Use A Mobile Phone? You’ll Need To Verify All Over Again

If you use a mobile phone in India, chances are that you’ll receive a similar text message as above in the next few weeks. It took me by surprise, I must admit. This will be the third or the fourth time I’ll be ‘verifying’ my credentials again.

Telecom companies have been forced to re-verify users at regular intervals of time. While this makes sense, it’s highly inconvenient for subscribers. The pain of visiting a mobile phone service provider’s local outlet, submitting all documents again, waiting for things to go smoothly, it’s just too painful. Thankfully this time it’s just eKYC (electronic Know Your Customer) process.

But don’t expect eKYC to run smoothly either.

eKYC depends on a working data connection, electricity, fingerprints, OTPs, and a few other parameters. It’ll be a walk in the park for most urban locations. I can’t even imagine how the rural population will handle all this, unless telecom companies go the extra mile and offer re-verification services at their doorstep.

Telecom companies have been asked to get all subscribers re-verified, with eKYC linked to Aadhaar, latest by February 2018. In case any subscriber is left after that, their mobile connection is likely to be deemed ‘illegal’. That’s hardly a surprise considering the amount of BS we’ve seen from the government when it comes to Aadhaar linkage.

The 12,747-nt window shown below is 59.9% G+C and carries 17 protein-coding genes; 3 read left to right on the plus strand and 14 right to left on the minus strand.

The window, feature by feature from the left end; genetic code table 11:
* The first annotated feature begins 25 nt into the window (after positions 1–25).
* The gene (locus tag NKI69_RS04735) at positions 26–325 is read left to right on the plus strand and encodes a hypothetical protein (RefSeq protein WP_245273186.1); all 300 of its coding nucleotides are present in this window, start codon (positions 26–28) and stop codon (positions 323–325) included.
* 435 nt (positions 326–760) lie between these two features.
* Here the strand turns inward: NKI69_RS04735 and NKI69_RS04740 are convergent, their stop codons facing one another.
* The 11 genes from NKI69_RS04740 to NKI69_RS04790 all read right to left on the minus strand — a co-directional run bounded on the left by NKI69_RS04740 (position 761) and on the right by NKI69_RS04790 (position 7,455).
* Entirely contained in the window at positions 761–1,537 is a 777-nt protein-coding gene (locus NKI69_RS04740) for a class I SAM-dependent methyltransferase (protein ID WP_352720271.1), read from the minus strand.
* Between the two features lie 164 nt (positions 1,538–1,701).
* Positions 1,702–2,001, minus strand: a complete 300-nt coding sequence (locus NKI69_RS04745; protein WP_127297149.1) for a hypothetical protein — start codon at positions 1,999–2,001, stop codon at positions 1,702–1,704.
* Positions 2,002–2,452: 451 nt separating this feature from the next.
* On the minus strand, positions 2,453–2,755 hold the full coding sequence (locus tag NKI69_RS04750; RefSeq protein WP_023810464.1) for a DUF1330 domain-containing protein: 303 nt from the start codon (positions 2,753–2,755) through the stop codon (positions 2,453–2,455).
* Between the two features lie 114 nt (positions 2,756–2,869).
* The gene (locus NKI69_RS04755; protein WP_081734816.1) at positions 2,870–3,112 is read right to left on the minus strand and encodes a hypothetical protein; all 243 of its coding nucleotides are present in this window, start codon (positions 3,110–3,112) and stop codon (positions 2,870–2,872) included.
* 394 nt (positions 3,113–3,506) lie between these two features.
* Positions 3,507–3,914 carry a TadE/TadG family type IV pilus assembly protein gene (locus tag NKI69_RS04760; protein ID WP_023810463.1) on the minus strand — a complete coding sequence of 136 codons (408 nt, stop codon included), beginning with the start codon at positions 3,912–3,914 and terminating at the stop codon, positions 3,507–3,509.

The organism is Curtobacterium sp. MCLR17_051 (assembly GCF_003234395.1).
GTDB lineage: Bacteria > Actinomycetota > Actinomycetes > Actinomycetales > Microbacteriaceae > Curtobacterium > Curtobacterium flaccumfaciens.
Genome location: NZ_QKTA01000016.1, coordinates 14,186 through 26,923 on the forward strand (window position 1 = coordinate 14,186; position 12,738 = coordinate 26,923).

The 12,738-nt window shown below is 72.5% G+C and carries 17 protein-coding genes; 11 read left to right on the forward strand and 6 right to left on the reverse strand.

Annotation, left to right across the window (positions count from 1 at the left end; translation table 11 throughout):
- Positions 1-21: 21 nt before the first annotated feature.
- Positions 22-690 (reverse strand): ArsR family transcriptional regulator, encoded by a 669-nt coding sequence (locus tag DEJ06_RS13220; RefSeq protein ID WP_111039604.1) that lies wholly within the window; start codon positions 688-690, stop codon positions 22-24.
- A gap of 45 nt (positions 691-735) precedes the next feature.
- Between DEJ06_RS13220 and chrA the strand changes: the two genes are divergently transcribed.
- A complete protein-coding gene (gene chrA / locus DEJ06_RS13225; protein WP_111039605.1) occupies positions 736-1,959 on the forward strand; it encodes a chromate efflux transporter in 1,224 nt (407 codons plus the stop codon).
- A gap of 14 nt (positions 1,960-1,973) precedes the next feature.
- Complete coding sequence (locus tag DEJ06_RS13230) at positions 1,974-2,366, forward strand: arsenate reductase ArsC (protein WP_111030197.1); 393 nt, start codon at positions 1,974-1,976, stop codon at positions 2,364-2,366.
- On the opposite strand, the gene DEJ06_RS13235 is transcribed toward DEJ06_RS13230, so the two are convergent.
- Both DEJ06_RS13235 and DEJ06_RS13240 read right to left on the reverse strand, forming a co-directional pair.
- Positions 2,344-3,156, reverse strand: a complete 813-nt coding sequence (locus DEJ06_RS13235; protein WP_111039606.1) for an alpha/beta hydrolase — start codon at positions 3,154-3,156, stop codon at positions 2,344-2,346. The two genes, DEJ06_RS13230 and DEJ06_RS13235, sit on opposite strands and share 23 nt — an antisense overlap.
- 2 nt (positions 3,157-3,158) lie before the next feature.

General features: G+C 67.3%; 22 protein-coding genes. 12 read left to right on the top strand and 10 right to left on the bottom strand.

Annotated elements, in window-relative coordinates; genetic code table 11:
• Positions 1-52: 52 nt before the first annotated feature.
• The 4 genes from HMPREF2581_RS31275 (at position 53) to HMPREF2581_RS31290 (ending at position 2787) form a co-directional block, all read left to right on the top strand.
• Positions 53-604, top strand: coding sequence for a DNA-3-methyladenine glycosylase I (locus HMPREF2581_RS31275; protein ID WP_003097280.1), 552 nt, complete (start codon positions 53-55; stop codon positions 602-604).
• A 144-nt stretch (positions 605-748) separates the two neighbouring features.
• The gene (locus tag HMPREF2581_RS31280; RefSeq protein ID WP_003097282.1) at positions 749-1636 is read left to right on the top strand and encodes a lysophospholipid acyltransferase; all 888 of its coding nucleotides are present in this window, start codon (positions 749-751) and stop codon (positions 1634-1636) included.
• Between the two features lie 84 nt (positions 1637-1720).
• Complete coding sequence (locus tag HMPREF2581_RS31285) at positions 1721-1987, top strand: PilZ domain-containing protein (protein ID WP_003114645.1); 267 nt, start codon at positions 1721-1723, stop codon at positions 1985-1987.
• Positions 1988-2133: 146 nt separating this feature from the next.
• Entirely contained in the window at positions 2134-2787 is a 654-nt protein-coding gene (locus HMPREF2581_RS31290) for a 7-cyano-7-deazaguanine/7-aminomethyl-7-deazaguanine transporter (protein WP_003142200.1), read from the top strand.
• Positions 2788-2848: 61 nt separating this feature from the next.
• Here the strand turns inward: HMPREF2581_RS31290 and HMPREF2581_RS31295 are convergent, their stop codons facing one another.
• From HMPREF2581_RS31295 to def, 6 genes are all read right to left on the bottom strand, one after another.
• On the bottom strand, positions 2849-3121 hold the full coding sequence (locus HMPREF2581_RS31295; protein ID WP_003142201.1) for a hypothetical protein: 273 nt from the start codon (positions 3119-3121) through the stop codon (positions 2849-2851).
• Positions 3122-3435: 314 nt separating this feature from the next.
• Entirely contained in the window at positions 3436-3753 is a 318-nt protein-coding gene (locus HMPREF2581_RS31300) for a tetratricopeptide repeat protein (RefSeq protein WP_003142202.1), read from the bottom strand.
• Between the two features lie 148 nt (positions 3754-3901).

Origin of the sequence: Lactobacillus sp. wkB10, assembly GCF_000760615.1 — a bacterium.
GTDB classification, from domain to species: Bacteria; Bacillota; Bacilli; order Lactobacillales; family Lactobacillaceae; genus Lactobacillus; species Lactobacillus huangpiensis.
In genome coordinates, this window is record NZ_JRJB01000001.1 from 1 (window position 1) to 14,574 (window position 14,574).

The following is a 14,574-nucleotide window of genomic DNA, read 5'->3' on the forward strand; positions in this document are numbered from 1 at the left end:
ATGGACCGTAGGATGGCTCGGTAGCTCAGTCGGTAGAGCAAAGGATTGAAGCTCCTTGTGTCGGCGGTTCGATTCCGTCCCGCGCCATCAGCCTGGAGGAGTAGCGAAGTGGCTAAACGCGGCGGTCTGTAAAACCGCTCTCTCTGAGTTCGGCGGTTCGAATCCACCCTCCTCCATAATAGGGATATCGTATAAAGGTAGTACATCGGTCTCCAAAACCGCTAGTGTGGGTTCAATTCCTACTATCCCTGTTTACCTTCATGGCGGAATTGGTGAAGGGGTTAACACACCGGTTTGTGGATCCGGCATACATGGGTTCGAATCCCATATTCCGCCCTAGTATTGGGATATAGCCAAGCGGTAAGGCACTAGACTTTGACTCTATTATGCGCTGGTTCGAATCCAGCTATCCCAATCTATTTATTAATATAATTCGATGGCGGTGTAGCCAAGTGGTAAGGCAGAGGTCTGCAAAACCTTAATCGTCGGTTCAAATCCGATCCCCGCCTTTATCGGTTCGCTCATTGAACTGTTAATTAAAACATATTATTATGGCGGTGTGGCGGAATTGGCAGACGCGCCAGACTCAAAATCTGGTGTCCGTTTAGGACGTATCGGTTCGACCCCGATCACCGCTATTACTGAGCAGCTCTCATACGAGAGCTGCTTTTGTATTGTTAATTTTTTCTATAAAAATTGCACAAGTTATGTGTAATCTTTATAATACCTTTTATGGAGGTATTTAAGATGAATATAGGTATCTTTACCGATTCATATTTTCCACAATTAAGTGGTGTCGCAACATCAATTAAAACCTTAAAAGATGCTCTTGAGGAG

“I am unclear about the benefit that will arise out of the exercise where we will have to re-evaluate all the subscribers,” said Arpita Pal Agarwal, partner and leader—telecom industry practice—at consultancy PricewaterhouseCoopers India Pvt. Ltd. “It will add additional costs to the (telecom) sector, which it at the moment cannot afford.”

It’s not surprising the telecom companies aren’t going to like this. All this at a time when they’ve had to bring down data charges for LTE access in the country. Consumers aren’t going to love this move either. But have we ever had a real choice?

To New Beginnings

By now you’re probably aware how things look slightly odd around here. Everything is gone, for now.

GoDaddy managed to piss me off in the most unexpected manner. If you are using GoDaddy’s managed WordPress hosting plans, I’d warn you that in case you don’t keep backups manually or if something goes wrong with your database, GoDaddy cannot do anything. They won’t even inform you when your database goes bust, and they can’t use auto backups.

Anyways what’s done is done. I’m in the process of getting my database back by switching together sets of old backups and whatever I could get from the archives. In the mean time I have moved to Vultr for my web hosting needs. I guess I’ll stay here for the time being.

Our Privacy is Shit And You Know It

Privacy is one of those things we don’t talk about a lot in India. Every now and then there’s a small debate in some corner of the social web, where concerned citizens get together and discuss how our privacy is shit. It’s clear by now that we don’t have any major privacy laws in the country.

Things will only get worse from here. More people are signing up for internet access, the government itself wants to promote the vision of a digital India, and more internet connectivity is exploding thanks to the current 4G LTE wave. You’d imagine by now we would have a serious discussion regarding our privacy. But no.